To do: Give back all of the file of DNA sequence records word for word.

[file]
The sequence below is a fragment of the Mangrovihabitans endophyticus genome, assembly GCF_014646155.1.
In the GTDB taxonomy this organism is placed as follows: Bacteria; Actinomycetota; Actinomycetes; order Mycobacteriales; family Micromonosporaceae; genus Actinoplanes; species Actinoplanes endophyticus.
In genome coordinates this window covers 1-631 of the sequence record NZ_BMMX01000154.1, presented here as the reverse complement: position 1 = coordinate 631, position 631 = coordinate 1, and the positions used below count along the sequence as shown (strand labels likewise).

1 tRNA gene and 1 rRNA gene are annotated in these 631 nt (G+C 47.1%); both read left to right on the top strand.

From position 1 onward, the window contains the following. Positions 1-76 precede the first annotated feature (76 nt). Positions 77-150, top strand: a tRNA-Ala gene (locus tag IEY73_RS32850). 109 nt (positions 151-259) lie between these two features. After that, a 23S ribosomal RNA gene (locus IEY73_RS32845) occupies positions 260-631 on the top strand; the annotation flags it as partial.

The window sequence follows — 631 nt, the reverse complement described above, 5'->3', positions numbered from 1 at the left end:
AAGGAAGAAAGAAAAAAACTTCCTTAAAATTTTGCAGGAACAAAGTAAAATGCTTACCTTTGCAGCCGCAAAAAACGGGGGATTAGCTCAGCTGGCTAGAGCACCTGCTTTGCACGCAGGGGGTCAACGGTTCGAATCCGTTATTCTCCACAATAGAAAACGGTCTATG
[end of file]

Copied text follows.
The sequence below is a fragment of the Mangrovihabitans endophyticus genome, assembly GCF_014646155.1.
In the GTDB taxonomy this organism is placed as follows: Bacteria; Actinomycetota; Actinomycetes; order Mycobacteriales; family Micromonosporaceae; genus Actinoplanes; species Actinoplanes endophyticus.
In genome coordinates this window covers 1-631 of the sequence record NZ_BMMX01000154.1, presented here as the reverse complement: position 1 = coordinate 631, position 631 = coordinate 1, and the positions used below count along the sequence as shown (strand labels likewise).

1 tRNA gene and 1 rRNA gene are annotated in these 631 nt (G+C 47.1%); both read left to right on the top strand.

From position 1 onward, the window contains the following. Positions 1-76 precede the first annotated feature (76 nt). Positions 77-150, top strand: a tRNA-Ala gene (locus tag IEY73_RS32850). 109 nt (positions 151-259) lie between these two features. After that, a 23S ribosomal RNA gene (locus IEY73_RS32845) occupies positions 260-631 on the top strand; the annotation flags it as partial.

The window sequence follows — 631 nt, the reverse complement described above, 5'->3', positions numbered from 1 at the left end:
AAGGAAGAAAGAAAAAAACTTCCTTAAAATTTTGCAGGAACAAAGTAAAATGCTTACCTTTGCAGCCGCAAAAAACGGGGGATTAGCTCAGCTGGCTAGAGCACCTGCTTTGCACGCAGGGGGTCAACGGTTCGAATCCGTTATTCTCCACAATAGAAAACGGTCTATG